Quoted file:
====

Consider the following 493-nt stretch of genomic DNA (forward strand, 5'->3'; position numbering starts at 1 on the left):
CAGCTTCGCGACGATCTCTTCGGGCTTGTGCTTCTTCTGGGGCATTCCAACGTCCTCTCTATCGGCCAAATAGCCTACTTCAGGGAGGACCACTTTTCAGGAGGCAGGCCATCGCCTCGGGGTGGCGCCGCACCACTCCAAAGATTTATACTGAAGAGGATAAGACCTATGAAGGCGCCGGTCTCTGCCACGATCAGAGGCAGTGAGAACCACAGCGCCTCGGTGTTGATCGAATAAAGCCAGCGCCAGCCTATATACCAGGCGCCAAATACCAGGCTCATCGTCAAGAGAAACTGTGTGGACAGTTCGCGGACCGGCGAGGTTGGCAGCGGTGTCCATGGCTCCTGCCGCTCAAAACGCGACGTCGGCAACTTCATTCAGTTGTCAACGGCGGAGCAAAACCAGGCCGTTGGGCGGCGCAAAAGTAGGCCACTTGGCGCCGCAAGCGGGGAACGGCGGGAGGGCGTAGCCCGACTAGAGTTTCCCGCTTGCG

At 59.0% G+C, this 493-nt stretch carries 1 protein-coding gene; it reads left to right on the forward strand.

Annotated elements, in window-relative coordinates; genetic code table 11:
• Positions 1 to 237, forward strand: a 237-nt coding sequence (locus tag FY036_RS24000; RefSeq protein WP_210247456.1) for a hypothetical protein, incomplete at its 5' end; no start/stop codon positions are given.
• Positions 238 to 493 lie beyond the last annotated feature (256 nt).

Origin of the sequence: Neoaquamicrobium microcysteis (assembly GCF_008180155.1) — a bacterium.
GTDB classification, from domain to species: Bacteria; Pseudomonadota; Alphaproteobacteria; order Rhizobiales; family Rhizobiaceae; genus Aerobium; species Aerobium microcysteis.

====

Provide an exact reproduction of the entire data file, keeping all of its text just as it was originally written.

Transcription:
Consider the following 493-nt stretch of genomic DNA (forward strand, 5'->3'; position numbering starts at 1 on the left):
CAGCTTCGCGACGATCTCTTCGGGCTTGTGCTTCTTCTGGGGCATTCCAACGTCCTCTCTATCGGCCAAATAGCCTACTTCAGGGAGGACCACTTTTCAGGAGGCAGGCCATCGCCTCGGGGTGGCGCCGCACCACTCCAAAGATTTATACTGAAGAGGATAAGACCTATGAAGGCGCCGGTCTCTGCCACGATCAGAGGCAGTGAGAACCACAGCGCCTCGGTGTTGATCGAATAAAGCCAGCGCCAGCCTATATACCAGGCGCCAAATACCAGGCTCATCGTCAAGAGAAACTGTGTGGACAGTTCGCGGACCGGCGAGGTTGGCAGCGGTGTCCATGGCTCCTGCCGCTCAAAACGCGACGTCGGCAACTTCATTCAGTTGTCAACGGCGGAGCAAAACCAGGCCGTTGGGCGGCGCAAAAGTAGGCCACTTGGCGCCGCAAGCGGGGAACGGCGGGAGGGCGTAGCCCGACTAGAGTTTCCCGCTTGCG

At 59.0% G+C, this 493-nt stretch carries 1 protein-coding gene; it reads left to right on the forward strand.

Annotated elements, in window-relative coordinates; genetic code table 11:
• Positions 1 to 237, forward strand: a 237-nt coding sequence (locus tag FY036_RS24000; RefSeq protein WP_210247456.1) for a hypothetical protein, incomplete at its 5' end; no start/stop codon positions are given.
• Positions 238 to 493 lie beyond the last annotated feature (256 nt).

Origin of the sequence: Neoaquamicrobium microcysteis (assembly GCF_008180155.1) — a bacterium.
GTDB classification, from domain to species: Bacteria; Pseudomonadota; Alphaproteobacteria; order Rhizobiales; family Rhizobiaceae; genus Aerobium; species Aerobium microcysteis.